Today’s consumers are overflowed with product choices, constantly pinging smartphones, and that pot of pasta that is about to boil over. It’s your life and it is mine – and this affects your opportunity to research Fast-moving Consumer Goods (FMCG) consumers. They have no time for being an online panel member, nor do they feel motivated to.
” FMCG buying decisions are low-involvement in nature, and it takes a high level of engagement to sign up to be a member of a panel.”
And they shouldn’t: FMCG buying decisions are low-involvement in nature, and it takes a high level of engagement to sign up to be a member of a panel. CO-RO is an FMCG brand, and we want our respondents to be fresh, unbiased and both low- and highly-involved to get insights matching reality.
The solution, we have found, is to capture them through what I call mobile sampling.
What that means is consumer research conducted via smartphones and where respondents are recruited from survey to survey through a sampling approach like Dynamic Sampling that finds and incentivizes respondents through mobile apps.
The problem with panels is their sample representation
We have gradually moved all of CO-RO’s brand tracking and a lot of ad hoc quant studies from panels to mobile research. We began this journey due to two challenges:
The first challenge we faced was a big discrepancy between what our consumer insights told us compared to the signals we found in our actual sales data. The gap was so big we did not trust our research data and, thus, they became useless for us.
The second challenge was that we could see our consumers from lower income segments and less urbanized areas were not represented in the data we got from panels and for several markets we had no access at all.
That level of sample representation made it a necessary journey for us to find an alternative to online panels and, thus, reimagine how we survey consumers to align our insights with reality.
Mobile sampling captures consumers in their natural habitat
Our challenges with panel-based research sent us on the lookout for a new way to approach consumer insights that would give us the sample representation we needed, both in terms of actually reaching consumers in our target groups and geographies and capturing consumers in a way that produces more realistic survey replies.
The solution was to go with a sampling approach that recruits respondents where they are; on their smartphones. No sign-ups or commitments, just a quick “what do you think?”
My team and I researched different approaches and eventually realized that the future is mobile and that the future is now: we did a few test studies and quickly found that the data we got were much more in line with the indications we have in sales data and that they were much more representative of our consumer segments.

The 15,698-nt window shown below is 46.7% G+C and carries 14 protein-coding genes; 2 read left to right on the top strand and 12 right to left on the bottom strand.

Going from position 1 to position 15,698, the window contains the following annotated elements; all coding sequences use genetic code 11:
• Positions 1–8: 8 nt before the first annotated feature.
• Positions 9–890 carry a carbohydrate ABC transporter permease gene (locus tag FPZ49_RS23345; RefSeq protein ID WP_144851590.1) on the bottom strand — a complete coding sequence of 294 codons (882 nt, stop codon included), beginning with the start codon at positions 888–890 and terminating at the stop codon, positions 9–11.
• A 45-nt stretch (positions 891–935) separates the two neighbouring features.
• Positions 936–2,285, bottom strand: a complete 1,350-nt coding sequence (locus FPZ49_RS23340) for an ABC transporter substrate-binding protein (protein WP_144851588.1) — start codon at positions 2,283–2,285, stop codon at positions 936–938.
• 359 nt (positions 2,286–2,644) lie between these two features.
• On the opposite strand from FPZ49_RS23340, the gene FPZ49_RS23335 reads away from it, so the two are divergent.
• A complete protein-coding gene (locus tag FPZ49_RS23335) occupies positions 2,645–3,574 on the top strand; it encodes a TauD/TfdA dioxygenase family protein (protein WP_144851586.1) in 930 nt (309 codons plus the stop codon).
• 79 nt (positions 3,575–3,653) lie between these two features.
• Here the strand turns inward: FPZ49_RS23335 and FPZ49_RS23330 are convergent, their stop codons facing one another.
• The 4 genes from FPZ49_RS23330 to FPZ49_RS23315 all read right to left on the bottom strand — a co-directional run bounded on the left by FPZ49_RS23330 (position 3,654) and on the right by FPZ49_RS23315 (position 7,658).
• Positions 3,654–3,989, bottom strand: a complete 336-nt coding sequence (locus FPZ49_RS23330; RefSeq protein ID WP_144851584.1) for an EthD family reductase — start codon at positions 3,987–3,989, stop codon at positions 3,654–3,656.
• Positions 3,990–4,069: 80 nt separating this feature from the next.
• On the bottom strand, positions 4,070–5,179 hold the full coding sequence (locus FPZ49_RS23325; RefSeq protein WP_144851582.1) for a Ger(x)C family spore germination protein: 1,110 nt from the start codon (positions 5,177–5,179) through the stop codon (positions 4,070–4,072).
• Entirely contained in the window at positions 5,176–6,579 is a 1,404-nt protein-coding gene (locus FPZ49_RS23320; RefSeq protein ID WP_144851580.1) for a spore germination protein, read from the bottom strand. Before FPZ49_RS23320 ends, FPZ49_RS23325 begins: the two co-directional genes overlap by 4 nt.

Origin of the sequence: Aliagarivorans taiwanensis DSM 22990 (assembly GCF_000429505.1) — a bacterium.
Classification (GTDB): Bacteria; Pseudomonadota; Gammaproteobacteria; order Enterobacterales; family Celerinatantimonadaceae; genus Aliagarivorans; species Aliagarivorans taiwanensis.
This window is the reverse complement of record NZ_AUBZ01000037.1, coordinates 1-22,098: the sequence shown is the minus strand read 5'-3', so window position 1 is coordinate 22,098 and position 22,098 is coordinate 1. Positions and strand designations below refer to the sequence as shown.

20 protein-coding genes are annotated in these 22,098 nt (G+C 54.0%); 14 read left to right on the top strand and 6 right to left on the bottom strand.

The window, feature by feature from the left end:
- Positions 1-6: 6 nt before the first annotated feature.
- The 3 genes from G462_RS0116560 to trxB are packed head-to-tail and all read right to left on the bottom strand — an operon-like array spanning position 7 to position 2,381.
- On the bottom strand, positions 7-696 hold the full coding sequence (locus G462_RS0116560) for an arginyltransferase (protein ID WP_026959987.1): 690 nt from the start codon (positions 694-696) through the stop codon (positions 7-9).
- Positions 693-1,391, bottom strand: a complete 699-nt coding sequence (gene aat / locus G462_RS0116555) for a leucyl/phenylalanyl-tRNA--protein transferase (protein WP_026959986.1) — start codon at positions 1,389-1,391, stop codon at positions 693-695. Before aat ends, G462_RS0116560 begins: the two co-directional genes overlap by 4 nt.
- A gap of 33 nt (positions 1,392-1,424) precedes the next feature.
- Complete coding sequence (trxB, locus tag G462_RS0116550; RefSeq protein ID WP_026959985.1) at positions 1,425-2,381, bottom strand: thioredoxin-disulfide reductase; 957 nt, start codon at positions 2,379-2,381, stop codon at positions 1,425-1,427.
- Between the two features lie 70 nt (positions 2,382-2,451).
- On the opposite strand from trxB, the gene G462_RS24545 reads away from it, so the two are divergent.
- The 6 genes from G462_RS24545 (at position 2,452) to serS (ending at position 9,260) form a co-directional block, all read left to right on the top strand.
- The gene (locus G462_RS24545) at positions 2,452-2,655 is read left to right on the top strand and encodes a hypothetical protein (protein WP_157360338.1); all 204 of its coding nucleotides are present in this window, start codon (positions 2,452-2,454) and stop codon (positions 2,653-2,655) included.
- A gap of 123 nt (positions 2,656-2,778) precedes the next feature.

And it makes sense: mobile is everywhere. Consumers from all social classes and in any country have a smartphone addiction these days. We all take these short, careless breaks and we will do just about anything to get out of reality. Including taking part in surveys.
Utilizing this through a mobile-only sampling approach is our opportunity as an FMCG brand to survey consumers in a situation that is closer to the state-of-mind they are in when buying our products. That and being conscientious about not driving survey fatigue through long or difficult questionnaires is the best way to ensure sample representation.
I know there is skepticism around the data quality produced by mobile research. To that I say: As with all other sampling, mobile research requires high diligent quality reassurance and strict standards of operation. In my team we have found that it is crucial to choose a supplier with high quality standards and QA processes to ensure the sample quality. We have found that and over the years we have moved our previously panel-based research to almost exclusively using Dynamic Sampling.
Real consumer insights only exists if we trust data
The insights we produce in my team are a vital part of management reporting and working with marketing KPIs. That begs having a credible and high-quality data foundation for monitoring performance and developments in key markets as well as conducting further investigation of potential issues to guide actions.
Thus, only if we trust data can we truly say our quantitative market research provides us with consumer insights.
The shift to use a mobile research provider has meant our consumer research is now mobile in both the user experience respondents get and in sampling respondents.
We now have a modern and scalable tool for our consumer dialogue that is consistent, we trust it and it works.
It has given us:
- The right geographical reach
- Better sample representation
- More true-to-reality insights due to the context in which respondents are sampled.